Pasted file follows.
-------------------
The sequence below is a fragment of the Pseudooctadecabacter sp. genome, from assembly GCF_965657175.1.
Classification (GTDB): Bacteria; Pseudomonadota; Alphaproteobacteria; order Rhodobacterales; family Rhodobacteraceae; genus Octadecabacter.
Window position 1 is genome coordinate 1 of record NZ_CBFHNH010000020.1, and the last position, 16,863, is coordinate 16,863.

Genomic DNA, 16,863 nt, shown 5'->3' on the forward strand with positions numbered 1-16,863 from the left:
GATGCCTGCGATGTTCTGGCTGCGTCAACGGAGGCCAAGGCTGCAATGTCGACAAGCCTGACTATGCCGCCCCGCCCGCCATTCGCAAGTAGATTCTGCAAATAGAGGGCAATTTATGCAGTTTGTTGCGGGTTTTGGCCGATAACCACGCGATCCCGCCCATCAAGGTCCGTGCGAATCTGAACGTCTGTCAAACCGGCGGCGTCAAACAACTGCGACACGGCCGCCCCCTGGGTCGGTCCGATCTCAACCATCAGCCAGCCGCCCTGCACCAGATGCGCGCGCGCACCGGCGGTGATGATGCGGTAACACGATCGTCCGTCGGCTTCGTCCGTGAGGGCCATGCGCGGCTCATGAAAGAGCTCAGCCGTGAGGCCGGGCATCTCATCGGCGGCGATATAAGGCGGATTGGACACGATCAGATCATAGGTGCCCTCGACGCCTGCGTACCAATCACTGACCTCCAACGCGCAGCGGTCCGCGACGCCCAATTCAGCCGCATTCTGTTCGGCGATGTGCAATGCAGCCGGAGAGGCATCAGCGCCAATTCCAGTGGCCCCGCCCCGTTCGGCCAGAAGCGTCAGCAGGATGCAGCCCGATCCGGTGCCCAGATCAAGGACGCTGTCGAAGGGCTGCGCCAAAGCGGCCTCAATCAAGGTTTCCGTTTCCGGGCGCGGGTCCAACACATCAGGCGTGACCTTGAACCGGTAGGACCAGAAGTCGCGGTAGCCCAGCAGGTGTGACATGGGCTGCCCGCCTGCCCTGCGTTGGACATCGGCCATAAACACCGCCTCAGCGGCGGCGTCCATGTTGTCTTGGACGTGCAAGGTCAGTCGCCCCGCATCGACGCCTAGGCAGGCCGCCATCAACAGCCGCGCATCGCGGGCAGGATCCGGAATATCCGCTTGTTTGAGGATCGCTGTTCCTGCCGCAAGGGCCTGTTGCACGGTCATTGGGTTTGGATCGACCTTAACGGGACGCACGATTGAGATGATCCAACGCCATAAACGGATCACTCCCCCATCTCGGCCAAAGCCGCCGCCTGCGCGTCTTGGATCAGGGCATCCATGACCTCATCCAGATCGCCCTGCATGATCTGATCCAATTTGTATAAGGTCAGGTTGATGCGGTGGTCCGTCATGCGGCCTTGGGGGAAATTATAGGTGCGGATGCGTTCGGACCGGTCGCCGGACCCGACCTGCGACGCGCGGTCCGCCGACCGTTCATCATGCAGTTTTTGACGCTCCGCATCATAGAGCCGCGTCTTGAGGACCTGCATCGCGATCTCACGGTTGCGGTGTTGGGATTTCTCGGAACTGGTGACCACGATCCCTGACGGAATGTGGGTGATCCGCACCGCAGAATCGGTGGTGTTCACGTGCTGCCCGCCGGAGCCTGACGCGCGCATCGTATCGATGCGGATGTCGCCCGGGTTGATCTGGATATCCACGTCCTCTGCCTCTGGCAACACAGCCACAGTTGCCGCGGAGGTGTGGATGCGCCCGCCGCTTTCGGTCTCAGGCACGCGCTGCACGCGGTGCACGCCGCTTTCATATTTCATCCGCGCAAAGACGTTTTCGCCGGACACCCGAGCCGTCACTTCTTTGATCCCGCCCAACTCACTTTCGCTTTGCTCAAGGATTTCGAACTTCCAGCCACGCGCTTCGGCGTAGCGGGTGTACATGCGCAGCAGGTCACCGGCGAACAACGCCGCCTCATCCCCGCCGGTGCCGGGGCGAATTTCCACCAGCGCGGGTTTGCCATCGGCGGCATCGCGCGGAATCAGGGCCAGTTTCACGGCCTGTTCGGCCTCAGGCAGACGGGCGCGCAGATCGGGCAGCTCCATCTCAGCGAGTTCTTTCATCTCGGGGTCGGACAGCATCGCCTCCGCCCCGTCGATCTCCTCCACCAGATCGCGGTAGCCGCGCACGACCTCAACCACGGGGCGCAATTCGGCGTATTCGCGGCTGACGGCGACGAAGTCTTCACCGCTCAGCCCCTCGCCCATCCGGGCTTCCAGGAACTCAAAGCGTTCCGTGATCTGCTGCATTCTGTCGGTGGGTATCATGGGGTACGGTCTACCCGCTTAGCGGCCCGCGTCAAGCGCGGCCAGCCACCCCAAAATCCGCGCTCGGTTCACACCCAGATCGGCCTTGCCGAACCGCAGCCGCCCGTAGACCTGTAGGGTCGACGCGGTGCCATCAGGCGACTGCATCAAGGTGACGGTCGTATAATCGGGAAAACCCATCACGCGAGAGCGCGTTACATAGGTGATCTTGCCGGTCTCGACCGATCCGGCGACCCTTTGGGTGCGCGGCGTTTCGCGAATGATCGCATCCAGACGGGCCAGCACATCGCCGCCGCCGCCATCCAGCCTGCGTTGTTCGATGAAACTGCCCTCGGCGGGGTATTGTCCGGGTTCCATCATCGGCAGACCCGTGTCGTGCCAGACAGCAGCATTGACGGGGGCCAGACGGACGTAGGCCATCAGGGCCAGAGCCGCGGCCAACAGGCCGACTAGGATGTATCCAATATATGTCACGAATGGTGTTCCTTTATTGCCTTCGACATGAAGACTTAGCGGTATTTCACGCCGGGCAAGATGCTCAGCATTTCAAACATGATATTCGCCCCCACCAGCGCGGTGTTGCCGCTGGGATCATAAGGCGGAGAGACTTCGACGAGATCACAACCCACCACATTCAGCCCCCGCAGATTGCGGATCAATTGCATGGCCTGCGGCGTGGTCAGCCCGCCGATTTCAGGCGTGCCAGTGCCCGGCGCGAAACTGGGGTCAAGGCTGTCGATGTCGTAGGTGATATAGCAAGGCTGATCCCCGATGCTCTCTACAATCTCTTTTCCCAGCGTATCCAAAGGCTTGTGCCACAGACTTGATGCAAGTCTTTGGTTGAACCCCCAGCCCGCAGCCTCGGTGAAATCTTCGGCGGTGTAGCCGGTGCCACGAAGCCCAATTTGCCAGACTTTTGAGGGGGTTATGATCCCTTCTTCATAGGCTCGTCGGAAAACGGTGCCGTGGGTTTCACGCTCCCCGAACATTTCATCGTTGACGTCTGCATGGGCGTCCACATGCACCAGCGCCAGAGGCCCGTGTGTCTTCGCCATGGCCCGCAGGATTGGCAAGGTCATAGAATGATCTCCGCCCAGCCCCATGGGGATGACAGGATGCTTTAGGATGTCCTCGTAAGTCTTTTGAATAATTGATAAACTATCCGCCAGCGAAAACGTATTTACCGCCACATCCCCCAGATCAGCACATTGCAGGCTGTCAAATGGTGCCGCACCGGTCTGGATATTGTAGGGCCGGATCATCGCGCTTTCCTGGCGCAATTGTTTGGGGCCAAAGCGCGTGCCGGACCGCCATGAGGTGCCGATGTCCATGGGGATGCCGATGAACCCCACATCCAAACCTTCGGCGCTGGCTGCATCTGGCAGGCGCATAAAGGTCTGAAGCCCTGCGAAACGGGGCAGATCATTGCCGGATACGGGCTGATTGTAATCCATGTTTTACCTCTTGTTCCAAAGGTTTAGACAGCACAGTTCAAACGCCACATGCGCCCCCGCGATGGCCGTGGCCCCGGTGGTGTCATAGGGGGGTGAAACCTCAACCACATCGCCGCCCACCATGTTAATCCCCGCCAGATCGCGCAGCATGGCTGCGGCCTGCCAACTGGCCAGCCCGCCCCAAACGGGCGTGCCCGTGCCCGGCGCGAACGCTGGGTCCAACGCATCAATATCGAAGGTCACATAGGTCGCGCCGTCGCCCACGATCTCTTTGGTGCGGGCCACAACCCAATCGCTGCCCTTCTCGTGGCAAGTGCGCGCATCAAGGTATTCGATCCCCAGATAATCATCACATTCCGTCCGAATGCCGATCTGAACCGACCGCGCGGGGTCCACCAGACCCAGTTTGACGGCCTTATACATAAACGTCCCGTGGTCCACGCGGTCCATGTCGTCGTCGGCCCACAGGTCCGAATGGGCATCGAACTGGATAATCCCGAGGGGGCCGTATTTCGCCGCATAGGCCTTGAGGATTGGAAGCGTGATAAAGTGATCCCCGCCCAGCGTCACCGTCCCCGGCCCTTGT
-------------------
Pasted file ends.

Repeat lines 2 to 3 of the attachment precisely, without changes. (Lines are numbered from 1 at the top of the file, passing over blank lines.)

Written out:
Classification (GTDB): Bacteria; Pseudomonadota; Alphaproteobacteria; order Rhodobacterales; family Rhodobacteraceae; genus Octadecabacter.
Window position 1 is genome coordinate 1 of record NZ_CBFHNH010000020.1, and the last position, 16,863, is coordinate 16,863.